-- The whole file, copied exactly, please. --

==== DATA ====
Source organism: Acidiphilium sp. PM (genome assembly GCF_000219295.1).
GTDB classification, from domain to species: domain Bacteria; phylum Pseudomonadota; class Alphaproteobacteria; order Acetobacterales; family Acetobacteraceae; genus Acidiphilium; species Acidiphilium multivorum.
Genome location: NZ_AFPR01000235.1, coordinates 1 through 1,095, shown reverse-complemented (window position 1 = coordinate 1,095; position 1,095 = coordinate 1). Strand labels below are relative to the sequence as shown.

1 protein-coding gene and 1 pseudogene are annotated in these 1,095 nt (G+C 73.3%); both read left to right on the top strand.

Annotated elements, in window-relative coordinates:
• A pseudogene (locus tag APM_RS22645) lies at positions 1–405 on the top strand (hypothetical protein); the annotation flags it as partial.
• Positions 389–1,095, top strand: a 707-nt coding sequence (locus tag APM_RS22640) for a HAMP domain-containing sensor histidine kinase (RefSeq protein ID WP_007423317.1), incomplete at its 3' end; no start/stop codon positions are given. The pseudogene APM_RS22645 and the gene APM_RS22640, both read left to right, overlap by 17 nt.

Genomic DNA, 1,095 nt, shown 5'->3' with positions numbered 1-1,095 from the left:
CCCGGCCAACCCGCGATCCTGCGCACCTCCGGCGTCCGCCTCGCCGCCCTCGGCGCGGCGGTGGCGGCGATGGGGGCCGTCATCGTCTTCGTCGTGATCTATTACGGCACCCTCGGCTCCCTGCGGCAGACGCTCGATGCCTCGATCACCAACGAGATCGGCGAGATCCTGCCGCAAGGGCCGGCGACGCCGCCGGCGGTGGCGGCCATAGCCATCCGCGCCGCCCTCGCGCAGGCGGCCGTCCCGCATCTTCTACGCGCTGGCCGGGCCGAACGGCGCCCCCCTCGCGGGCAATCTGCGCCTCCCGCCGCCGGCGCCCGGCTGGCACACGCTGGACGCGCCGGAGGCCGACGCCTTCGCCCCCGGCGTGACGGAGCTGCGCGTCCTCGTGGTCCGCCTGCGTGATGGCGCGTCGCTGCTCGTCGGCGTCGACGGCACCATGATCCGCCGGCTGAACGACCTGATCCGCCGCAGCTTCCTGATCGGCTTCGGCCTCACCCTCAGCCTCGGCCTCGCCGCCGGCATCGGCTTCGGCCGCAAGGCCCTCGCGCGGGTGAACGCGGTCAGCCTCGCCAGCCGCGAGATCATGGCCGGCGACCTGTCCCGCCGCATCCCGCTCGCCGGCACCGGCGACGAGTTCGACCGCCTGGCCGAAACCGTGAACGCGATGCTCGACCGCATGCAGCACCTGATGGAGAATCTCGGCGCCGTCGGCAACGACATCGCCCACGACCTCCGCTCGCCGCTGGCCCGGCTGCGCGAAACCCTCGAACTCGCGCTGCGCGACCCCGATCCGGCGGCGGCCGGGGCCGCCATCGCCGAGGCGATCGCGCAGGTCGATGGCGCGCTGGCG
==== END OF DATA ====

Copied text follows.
Source organism: Acidiphilium sp. PM (genome assembly GCF_000219295.1).
GTDB classification, from domain to species: domain Bacteria; phylum Pseudomonadota; class Alphaproteobacteria; order Acetobacterales; family Acetobacteraceae; genus Acidiphilium; species Acidiphilium multivorum.
Genome location: NZ_AFPR01000235.1, coordinates 1 through 1,095, shown reverse-complemented (window position 1 = coordinate 1,095; position 1,095 = coordinate 1). Strand labels below are relative to the sequence as shown.

1 protein-coding gene and 1 pseudogene are annotated in these 1,095 nt (G+C 73.3%); both read left to right on the top strand.

Annotated elements, in window-relative coordinates:
• A pseudogene (locus tag APM_RS22645) lies at positions 1–405 on the top strand (hypothetical protein); the annotation flags it as partial.
• Positions 389–1,095, top strand: a 707-nt coding sequence (locus tag APM_RS22640) for a HAMP domain-containing sensor histidine kinase (RefSeq protein ID WP_007423317.1), incomplete at its 3' end; no start/stop codon positions are given. The pseudogene APM_RS22645 and the gene APM_RS22640, both read left to right, overlap by 17 nt.

Genomic DNA, 1,095 nt, shown 5'->3' with positions numbered 1-1,095 from the left:
CCCGGCCAACCCGCGATCCTGCGCACCTCCGGCGTCCGCCTCGCCGCCCTCGGCGCGGCGGTGGCGGCGATGGGGGCCGTCATCGTCTTCGTCGTGATCTATTACGGCACCCTCGGCTCCCTGCGGCAGACGCTCGATGCCTCGATCACCAACGAGATCGGCGAGATCCTGCCGCAAGGGCCGGCGACGCCGCCGGCGGTGGCGGCCATAGCCATCCGCGCCGCCCTCGCGCAGGCGGCCGTCCCGCATCTTCTACGCGCTGGCCGGGCCGAACGGCGCCCCCCTCGCGGGCAATCTGCGCCTCCCGCCGCCGGCGCCCGGCTGGCACACGCTGGACGCGCCGGAGGCCGACGCCTTCGCCCCCGGCGTGACGGAGCTGCGCGTCCTCGTGGTCCGCCTGCGTGATGGCGCGTCGCTGCTCGTCGGCGTCGACGGCACCATGATCCGCCGGCTGAACGACCTGATCCGCCGCAGCTTCCTGATCGGCTTCGGCCTCACCCTCAGCCTCGGCCTCGCCGCCGGCATCGGCTTCGGCCGCAAGGCCCTCGCGCGGGTGAACGCGGTCAGCCTCGCCAGCCGCGAGATCATGGCCGGCGACCTGTCCCGCCGCATCCCGCTCGCCGGCACCGGCGACGAGTTCGACCGCCTGGCCGAAACCGTGAACGCGATGCTCGACCGCATGCAGCACCTGATGGAGAATCTCGGCGCCGTCGGCAACGACATCGCCCACGACCTCCGCTCGCCGCTGGCCCGGCTGCGCGAAACCCTCGAACTCGCGCTGCGCGACCCCGATCCGGCGGCGGCCGGGGCCGCCATCGCCGAGGCGATCGCGCAGGTCGATGGCGCGCTGGCG